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Old 12-27-2012, 07:18 AM   #1
.product
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Find question ? How to use wild cards with arguments ?


Hi,
There exist ~/docs/office/report.txt
why does following command fails to get it.
~>find ./ -name report*

where as if i give the full name report.txt it works ! Any ideas Why ?

Thanks,
 
Old 12-27-2012, 07:27 AM   #2
markush
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Hi,

on my system it works
Code:
markus@samsung:~$ find ./ -name report*
./test/report.txt
which shell and which version of find are you using?

btw: you should try "report*" instead.

Markus
 
Old 12-27-2012, 07:34 AM   #3
.product
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Thanks for the quick response using "report*" worked !
I am noob and have few more questions.
why "" works ?
I am using tcsh how do i find the version of it ?
 
Old 12-27-2012, 07:36 AM   #4
markush
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Well, I'm using Bash, but I also (sometimes) had issues when using wildcard without "", I don't know why.

If you want to know the version of tcsh use the command
Code:
tcsh --version
which works for most commandlineprgrams.

Markus

Last edited by markush; 12-27-2012 at 07:38 AM.
 
Old 12-27-2012, 07:46 AM   #5
.product
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%> man find
SYNOPSIS
find [-H] [-L] [-P] [-D debugopts] [-Olevel] [path...] [expression]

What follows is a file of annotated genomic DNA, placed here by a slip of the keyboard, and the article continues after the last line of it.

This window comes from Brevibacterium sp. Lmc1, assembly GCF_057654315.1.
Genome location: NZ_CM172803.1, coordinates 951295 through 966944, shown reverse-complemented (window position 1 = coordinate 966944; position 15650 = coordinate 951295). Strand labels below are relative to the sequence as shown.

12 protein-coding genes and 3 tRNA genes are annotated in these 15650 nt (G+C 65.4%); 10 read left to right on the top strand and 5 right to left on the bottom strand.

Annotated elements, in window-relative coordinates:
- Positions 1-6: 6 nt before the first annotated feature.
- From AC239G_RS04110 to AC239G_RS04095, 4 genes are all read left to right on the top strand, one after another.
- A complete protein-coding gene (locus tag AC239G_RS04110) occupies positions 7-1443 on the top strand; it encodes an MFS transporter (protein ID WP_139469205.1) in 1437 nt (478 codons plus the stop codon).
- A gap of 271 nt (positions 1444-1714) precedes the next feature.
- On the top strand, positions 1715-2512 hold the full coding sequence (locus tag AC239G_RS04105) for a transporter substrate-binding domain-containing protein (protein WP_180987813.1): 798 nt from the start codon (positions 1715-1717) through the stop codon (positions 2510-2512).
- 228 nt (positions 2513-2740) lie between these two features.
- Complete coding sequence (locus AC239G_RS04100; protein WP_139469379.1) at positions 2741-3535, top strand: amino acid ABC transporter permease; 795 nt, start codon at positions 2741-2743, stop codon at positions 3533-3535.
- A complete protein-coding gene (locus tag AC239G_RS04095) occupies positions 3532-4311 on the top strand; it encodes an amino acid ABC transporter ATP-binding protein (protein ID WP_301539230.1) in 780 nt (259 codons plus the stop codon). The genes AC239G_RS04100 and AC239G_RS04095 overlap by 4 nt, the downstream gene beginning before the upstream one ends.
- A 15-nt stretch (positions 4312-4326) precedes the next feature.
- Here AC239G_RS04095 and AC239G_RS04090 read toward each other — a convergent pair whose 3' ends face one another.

Could it be that last option is expression and "" might be required to evaluate input as string ?

Thanks,
 
Old 12-27-2012, 08:06 AM   #6
markush
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No, I don't think so. The word expression in the find manpage is used with several meanings, don't be confused. I would recommend that you read the manpage for find and afterwards read here http://rute.2038bug.com/node7.html.g...00000000000000 and here http://content.hccfl.edu/pollock/unix/findcmd.htm

Markus
 
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Old 12-27-2012, 03:43 PM   #7
rknichols
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Quote:
Originally Posted by .product View Post
Hi,
There exist ~/docs/office/report.txt
why does following command fails to get it.
~>find ./ -name report*

where as if i give the full name report.txt it works !
When an argument to a command uses a shell meta-character, like '*', you should always quote that argument to protect it from being evaluated by the shell. In this case, the shell will try to expand that argument in the current directory, and if anything matches then the result of that expansion is what gets passed to find. If the current directory happened to contain a file named "reporters", then the command that is actually executed would be
Code:
find ./ -name reporters
and that is not going to match a file named "report.txt".

Now if someone tries your command line when there is not any matching file in the current directory, then the argument gets passed unaltered and find does what was expected.

Incidentally, if the pattern happens to match more and one name in the current directory, then all of those names will be included in the find command, and the result is the rather confusing error message, "find: paths must precede expression: ...".
 
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Old 12-28-2012, 04:20 AM   #8
.product
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Thanks folks. Very helpful
 
  


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